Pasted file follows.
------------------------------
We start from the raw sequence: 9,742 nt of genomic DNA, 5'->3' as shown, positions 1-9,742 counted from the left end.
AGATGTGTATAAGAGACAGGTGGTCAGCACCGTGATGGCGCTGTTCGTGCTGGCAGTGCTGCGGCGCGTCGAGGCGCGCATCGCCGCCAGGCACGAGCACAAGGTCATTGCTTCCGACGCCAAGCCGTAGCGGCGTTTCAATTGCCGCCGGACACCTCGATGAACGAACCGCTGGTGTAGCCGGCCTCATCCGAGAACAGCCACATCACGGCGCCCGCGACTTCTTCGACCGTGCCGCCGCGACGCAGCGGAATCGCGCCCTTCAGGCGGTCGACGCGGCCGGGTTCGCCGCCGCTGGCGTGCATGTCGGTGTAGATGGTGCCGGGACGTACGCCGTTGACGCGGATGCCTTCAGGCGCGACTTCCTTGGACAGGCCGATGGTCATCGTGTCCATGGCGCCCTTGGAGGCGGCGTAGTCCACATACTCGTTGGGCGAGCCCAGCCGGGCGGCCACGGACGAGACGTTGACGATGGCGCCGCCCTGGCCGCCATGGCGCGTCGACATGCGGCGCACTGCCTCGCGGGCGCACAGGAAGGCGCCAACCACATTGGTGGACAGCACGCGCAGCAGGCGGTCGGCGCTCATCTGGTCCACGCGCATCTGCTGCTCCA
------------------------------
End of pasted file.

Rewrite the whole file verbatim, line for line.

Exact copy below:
We start from the raw sequence: 9,742 nt of genomic DNA, 5'->3' as shown, positions 1-9,742 counted from the left end.
AGATGTGTATAAGAGACAGGTGGTCAGCACCGTGATGGCGCTGTTCGTGCTGGCAGTGCTGCGGCGCGTCGAGGCGCGCATCGCCGCCAGGCACGAGCACAAGGTCATTGCTTCCGACGCCAAGCCGTAGCGGCGTTTCAATTGCCGCCGGACACCTCGATGAACGAACCGCTGGTGTAGCCGGCCTCATCCGAGAACAGCCACATCACGGCGCCCGCGACTTCTTCGACCGTGCCGCCGCGACGCAGCGGAATCGCGCCCTTCAGGCGGTCGACGCGGCCGGGTTCGCCGCCGCTGGCGTGCATGTCGGTGTAGATGGTGCCGGGACGTACGCCGTTGACGCGGATGCCTTCAGGCGCGACTTCCTTGGACAGGCCGATGGTCATCGTGTCCATGGCGCCCTTGGAGGCGGCGTAGTCCACATACTCGTTGGGCGAGCCCAGCCGGGCGGCCACGGACGAGACGTTGACGATGGCGCCGCCCTGGCCGCCATGGCGCGTCGACATGCGGCGCACTGCCTCGCGGGCGCACAGGAAGGCGCCAACCACATTGGTGGACAGCACGCGCAGCAGGCGGTCGGCGCTCATCTGGTCCACGCGCATCTGCTGCTCCA